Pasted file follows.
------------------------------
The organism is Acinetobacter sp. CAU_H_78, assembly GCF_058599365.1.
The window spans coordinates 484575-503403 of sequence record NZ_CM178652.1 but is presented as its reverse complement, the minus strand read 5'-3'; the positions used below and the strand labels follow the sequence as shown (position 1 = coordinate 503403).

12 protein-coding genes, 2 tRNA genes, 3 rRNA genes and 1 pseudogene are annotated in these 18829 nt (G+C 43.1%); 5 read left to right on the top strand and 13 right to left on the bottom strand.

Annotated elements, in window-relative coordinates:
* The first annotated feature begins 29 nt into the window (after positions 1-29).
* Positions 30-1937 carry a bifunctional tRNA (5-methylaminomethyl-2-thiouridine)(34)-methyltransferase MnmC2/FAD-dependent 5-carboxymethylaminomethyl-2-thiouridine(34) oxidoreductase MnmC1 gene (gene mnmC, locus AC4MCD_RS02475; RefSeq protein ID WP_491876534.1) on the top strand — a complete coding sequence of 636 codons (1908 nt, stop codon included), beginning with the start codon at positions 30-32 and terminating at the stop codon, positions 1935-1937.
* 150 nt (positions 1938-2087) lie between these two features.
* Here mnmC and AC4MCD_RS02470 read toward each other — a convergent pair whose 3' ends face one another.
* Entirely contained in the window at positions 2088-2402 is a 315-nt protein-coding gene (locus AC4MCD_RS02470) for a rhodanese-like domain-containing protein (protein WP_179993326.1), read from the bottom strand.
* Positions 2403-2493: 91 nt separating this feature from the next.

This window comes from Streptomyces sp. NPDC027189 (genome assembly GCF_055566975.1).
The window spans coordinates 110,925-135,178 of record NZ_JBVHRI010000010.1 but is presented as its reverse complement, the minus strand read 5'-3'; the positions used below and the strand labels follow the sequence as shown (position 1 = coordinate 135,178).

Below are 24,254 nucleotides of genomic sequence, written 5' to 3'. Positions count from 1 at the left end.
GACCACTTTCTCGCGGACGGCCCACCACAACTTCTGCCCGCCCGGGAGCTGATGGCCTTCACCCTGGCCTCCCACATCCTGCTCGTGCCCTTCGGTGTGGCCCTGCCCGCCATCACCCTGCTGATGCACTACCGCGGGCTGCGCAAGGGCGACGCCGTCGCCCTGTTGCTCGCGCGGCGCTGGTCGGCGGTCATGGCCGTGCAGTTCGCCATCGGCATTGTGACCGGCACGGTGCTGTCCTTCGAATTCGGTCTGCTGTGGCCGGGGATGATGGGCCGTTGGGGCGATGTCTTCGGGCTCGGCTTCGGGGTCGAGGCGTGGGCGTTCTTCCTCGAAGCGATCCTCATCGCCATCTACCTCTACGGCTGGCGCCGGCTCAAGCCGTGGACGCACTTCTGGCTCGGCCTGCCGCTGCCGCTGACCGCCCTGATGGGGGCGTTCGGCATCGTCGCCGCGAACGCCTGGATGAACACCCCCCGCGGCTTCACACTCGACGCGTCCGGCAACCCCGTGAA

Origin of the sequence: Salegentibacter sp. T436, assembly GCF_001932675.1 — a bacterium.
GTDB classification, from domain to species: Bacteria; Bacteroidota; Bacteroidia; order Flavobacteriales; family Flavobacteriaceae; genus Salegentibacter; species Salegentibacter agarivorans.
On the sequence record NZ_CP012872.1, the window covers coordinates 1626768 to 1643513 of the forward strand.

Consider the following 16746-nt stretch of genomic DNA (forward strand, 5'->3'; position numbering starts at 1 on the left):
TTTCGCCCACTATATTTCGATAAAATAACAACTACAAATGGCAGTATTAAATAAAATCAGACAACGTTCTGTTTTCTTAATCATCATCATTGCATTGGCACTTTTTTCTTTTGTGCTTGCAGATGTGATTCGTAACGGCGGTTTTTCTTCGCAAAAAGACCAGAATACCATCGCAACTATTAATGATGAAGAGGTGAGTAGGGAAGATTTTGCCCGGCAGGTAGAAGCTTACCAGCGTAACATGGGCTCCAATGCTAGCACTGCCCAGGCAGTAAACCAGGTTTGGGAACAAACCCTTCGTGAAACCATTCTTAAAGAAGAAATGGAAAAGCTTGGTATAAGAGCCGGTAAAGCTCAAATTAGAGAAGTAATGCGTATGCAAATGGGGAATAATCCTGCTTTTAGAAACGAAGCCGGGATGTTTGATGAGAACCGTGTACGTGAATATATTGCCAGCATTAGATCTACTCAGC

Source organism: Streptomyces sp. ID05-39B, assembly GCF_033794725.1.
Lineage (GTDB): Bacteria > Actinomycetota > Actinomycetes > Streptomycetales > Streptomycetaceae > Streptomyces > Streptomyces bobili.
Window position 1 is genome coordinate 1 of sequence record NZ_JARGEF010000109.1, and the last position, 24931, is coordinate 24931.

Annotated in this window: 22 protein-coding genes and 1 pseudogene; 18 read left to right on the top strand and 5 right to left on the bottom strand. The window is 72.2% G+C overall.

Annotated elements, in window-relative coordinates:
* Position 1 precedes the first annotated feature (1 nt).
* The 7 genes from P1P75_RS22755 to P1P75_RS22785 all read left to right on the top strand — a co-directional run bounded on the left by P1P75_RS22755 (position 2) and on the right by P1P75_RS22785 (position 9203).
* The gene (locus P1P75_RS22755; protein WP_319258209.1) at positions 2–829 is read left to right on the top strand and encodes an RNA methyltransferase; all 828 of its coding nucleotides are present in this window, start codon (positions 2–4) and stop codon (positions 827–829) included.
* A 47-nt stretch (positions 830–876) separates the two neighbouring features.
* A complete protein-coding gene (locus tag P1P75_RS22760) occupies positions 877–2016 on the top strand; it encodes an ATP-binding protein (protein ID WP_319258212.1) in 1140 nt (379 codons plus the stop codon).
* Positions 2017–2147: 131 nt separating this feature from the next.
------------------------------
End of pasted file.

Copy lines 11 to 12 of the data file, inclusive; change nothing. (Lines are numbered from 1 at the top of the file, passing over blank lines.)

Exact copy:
This window comes from Streptomyces sp. NPDC027189 (genome assembly GCF_055566975.1).
The window spans coordinates 110,925-135,178 of record NZ_JBVHRI010000010.1 but is presented as its reverse complement, the minus strand read 5'-3'; the positions used below and the strand labels follow the sequence as shown (position 1 = coordinate 135,178).